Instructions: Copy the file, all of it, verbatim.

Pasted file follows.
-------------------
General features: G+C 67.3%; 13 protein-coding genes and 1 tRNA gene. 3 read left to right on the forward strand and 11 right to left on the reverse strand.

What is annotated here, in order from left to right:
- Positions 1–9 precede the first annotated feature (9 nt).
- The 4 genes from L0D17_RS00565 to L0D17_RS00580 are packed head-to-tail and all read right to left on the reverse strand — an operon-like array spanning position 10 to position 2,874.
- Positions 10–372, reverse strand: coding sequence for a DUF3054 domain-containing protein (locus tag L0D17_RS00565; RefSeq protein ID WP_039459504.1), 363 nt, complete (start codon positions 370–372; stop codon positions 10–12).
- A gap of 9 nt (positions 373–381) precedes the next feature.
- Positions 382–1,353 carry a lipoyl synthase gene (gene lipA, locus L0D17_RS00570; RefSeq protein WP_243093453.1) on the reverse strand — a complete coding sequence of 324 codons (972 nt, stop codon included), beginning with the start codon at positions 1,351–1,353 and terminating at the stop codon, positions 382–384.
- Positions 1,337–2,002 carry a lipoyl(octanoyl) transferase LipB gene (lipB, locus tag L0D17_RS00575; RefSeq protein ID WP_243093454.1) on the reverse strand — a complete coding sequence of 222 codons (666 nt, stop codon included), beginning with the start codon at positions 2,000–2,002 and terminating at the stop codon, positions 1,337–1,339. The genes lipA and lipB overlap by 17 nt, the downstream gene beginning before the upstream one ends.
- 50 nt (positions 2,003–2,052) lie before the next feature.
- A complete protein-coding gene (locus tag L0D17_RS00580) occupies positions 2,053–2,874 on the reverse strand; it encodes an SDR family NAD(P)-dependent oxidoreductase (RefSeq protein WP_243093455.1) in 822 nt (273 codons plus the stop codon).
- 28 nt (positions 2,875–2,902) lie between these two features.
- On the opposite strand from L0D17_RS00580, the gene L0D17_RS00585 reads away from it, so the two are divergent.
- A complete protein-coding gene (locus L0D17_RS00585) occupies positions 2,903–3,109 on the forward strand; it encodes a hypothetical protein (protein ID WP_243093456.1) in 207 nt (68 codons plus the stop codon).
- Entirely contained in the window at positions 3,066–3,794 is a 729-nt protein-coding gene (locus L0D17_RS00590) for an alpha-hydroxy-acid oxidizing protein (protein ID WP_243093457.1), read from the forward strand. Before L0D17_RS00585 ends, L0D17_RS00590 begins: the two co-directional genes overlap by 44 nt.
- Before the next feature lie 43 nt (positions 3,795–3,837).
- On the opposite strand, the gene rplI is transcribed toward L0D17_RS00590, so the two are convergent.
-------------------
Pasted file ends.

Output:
General features: G+C 67.3%; 13 protein-coding genes and 1 tRNA gene. 3 read left to right on the forward strand and 11 right to left on the reverse strand.

What is annotated here, in order from left to right:
- Positions 1–9 precede the first annotated feature (9 nt).
- The 4 genes from L0D17_RS00565 to L0D17_RS00580 are packed head-to-tail and all read right to left on the reverse strand — an operon-like array spanning position 10 to position 2,874.
- Positions 10–372, reverse strand: coding sequence for a DUF3054 domain-containing protein (locus tag L0D17_RS00565; RefSeq protein ID WP_039459504.1), 363 nt, complete (start codon positions 370–372; stop codon positions 10–12).
- A gap of 9 nt (positions 373–381) precedes the next feature.
- Positions 382–1,353 carry a lipoyl synthase gene (gene lipA, locus L0D17_RS00570; RefSeq protein WP_243093453.1) on the reverse strand — a complete coding sequence of 324 codons (972 nt, stop codon included), beginning with the start codon at positions 1,351–1,353 and terminating at the stop codon, positions 382–384.
- Positions 1,337–2,002 carry a lipoyl(octanoyl) transferase LipB gene (lipB, locus tag L0D17_RS00575; RefSeq protein ID WP_243093454.1) on the reverse strand — a complete coding sequence of 222 codons (666 nt, stop codon included), beginning with the start codon at positions 2,000–2,002 and terminating at the stop codon, positions 1,337–1,339. The genes lipA and lipB overlap by 17 nt, the downstream gene beginning before the upstream one ends.
- 50 nt (positions 2,003–2,052) lie before the next feature.
- A complete protein-coding gene (locus tag L0D17_RS00580) occupies positions 2,053–2,874 on the reverse strand; it encodes an SDR family NAD(P)-dependent oxidoreductase (RefSeq protein WP_243093455.1) in 822 nt (273 codons plus the stop codon).
- 28 nt (positions 2,875–2,902) lie between these two features.
- On the opposite strand from L0D17_RS00580, the gene L0D17_RS00585 reads away from it, so the two are divergent.
- A complete protein-coding gene (locus L0D17_RS00585) occupies positions 2,903–3,109 on the forward strand; it encodes a hypothetical protein (protein ID WP_243093456.1) in 207 nt (68 codons plus the stop codon).
- Entirely contained in the window at positions 3,066–3,794 is a 729-nt protein-coding gene (locus L0D17_RS00590) for an alpha-hydroxy-acid oxidizing protein (protein ID WP_243093457.1), read from the forward strand. Before L0D17_RS00585 ends, L0D17_RS00590 begins: the two co-directional genes overlap by 44 nt.
- Before the next feature lie 43 nt (positions 3,795–3,837).
- On the opposite strand, the gene rplI is transcribed toward L0D17_RS00590, so the two are convergent.